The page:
The Art of Trombone Playing – Dudley Bright
In the sixth of the series in which some of the SA banding world’s pre-eminent players discuss the role of their particular instrument within the brass band, Dudley Bright, principal trombone of both the London Symphony Orchestra and Regent Hall Band, focuses on the role of the trombone.
It’s been a pretty intensive month or so for this orchestral trombonist, having been immersed in banding from most angles. I have sat ‘on the edge’ for a corps band festival and BBC Songs of Praise recording, I have been a listener at a couple of contests, including hearing some fine performances of my own music, adjudicated for the first time, and I have conducted an intensive weekend of rehearsals and a festival with a divisional band in Germany. Altogether I have sampled the situation of the trombone from most angles, but not all.
I do realise that Salvationist trombonists find themselves in all kinds of situations, from the loner in a small band to our section of seven at Regent Hall. In spite of our unique ergonomics, it has to be said that the SA band trombone player is subject no less to the same considerations as any other instrument: sound, articulation, intonation, balance and ensemble, to name just a few. However, I’m not sure that any other band instrument is required to be quite such a chameleon – one moment matching and blending with the lower cornets, the next providing a brilliant fanfare, now creating a blend amongst horns, baritones and euphonium, then providing the leading edge of the basses. The point to recognise, at any one time, is our function in the musical design and matching one’s note production, style and dynamics accordingly. The trombone section is perhaps most frequently by composers and arrangers to provide a dash of colour. It has to be acknowledged that this is not as easy as it once was with the use of modern large bore trombones and it often is necessary to increase the dynamic above that which is printed to make the required colour tell. The converse is true if, for instance, the section is providing harmonic support below the euphonium. In this case it has become easier to produce the most suitable timbre. This can be aided by adjusting the note production. Even without actually playing louder, a crisp, precise tongue action will tend to brighten the sound when required while a gentle, breath-driven production will help mellow and blend the sound.
A fine trombone section requires good internal balance. It is not enough to have a fine soloist on the end and a meaty bass trombone at the other end. The second trombone has a very important function in between. In fact, a slightly weak first but strong second can sound better than vice versa because the upper note tends to be heard much more easily than the inner part: the effect is exaggerated when there are two strong players on first. The bass trombone was once seen almost exclusively as providing ‘edge’ to the basses. Players with a satisfying rasp could fulfil their function quite admirably with little concern for the basic sound quality and were rarely found out until the advent of short but audible little solos! (e.g. On the Road by Howard Davis). Now, with trombone sections normally consisting of only three trombones instead of four or more, composers are more often scoring the bass instrument as a third harmony part. The present trend to ever bigger mouthpieces and instruments does not suit the bass trombone in this function. Neither is it helpful in giving a nice edge to the basses – the required volume and breath control becomes excessive. To don my composer’s hat for a moment, I cannot see the virtue of the bass trombone dropping down an octave to double the tubas. The effect is gruff and ineffective, whilst keeping an octave apart is both noble and can be extremely powerful. Bandmasters (or bass players) should be aware of this in the absence of a Bb bass, when even a lone Eb tuba dropping an octave below the bass trombone gives depth and richness to the full band sound.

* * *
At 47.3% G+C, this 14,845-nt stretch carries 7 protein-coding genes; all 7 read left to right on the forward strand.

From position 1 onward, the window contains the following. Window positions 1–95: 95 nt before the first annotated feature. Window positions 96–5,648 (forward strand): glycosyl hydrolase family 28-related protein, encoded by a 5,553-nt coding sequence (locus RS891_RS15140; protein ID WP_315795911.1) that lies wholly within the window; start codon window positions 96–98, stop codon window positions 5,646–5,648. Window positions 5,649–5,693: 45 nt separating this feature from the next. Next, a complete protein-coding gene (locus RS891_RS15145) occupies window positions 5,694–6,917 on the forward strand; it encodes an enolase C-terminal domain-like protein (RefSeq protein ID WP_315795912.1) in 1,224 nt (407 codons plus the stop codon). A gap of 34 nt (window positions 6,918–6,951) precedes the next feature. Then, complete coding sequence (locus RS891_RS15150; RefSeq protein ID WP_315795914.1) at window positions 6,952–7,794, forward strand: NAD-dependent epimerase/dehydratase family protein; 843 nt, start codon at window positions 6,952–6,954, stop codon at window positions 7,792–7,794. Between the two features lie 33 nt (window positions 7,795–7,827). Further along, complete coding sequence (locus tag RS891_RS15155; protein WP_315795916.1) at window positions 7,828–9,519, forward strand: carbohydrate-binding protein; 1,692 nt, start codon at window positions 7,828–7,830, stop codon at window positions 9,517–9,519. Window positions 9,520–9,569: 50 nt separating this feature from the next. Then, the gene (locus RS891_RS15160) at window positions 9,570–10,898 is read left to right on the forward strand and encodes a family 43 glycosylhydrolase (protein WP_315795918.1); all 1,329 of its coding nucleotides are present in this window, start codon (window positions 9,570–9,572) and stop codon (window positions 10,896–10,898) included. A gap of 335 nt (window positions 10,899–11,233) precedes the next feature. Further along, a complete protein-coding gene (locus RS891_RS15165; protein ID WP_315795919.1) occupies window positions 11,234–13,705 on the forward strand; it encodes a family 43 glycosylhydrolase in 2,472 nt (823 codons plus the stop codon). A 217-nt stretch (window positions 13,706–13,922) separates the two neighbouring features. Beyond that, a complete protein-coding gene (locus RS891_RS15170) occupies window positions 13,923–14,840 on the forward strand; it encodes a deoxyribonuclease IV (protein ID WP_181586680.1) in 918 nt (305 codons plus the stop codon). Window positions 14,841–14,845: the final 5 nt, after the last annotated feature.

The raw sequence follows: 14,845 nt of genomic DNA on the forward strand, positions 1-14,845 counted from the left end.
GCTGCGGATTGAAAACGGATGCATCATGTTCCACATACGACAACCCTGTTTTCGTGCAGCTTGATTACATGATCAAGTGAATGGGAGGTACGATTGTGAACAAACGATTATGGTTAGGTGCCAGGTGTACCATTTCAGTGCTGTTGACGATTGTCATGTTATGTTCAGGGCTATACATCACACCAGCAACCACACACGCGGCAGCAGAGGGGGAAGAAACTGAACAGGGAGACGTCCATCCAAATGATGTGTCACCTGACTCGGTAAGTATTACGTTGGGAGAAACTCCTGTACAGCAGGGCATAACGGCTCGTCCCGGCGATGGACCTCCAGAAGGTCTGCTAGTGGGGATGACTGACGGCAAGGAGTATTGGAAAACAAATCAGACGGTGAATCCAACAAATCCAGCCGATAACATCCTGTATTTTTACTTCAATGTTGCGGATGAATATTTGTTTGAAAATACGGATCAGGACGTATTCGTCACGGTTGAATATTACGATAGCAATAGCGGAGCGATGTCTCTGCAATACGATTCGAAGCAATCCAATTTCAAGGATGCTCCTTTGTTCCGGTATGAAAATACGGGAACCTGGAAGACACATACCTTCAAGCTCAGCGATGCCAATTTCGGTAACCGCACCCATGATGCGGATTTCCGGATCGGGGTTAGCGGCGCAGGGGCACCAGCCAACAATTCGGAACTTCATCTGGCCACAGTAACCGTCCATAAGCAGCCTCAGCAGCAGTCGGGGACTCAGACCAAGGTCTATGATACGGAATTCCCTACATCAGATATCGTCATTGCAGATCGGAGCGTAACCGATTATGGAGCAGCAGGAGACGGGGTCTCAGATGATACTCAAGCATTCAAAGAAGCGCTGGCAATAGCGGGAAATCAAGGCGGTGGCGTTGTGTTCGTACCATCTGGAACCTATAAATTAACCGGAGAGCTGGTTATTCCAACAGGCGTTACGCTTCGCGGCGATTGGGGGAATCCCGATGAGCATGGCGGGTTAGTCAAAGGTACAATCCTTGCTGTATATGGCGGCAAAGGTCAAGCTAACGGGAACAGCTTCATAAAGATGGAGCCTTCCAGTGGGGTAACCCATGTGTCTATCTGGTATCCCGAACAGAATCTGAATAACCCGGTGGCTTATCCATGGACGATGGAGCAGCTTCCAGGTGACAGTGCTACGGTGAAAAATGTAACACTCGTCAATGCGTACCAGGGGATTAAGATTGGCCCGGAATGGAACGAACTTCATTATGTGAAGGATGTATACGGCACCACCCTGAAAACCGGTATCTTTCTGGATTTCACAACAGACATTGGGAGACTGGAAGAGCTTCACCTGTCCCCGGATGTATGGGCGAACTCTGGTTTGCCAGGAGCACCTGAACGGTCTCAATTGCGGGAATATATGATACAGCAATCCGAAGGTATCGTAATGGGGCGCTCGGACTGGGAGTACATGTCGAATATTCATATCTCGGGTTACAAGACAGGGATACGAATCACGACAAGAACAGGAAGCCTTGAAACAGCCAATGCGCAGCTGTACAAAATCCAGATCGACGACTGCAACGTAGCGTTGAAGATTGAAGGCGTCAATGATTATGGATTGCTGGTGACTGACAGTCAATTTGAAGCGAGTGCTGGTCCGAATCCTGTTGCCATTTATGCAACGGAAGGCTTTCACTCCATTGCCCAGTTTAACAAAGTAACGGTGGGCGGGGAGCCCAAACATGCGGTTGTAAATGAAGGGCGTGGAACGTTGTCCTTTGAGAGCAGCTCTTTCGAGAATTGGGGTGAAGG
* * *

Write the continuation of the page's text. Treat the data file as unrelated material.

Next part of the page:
The trombone has a few distinctive considerations as a result of possessing a slide. In order to match the valve action of the rest of the band, trombone players require an extremely rapid and precise slide technique. To do this, keep the arm and wrist relaxed so as not to transfer the energy of slide movements to the rest of the body. When it comes to slurs and legato playing, good slide technique is not quite enough: a well co ordinated and appropriate articulation is required. What is not often realised is that this soft tonguing must not only be firm enough to cover the slide movement; it must also be at the same time – therefore earlier than usual. Armed with this knowledge, careful listening and experimentation can work wonders. There is no need then to produce the nervy little swells and bulges associated with an inadequate legato technique, instead aim to produce a beautiful lyrical sound so characteristic of the finest trombonists.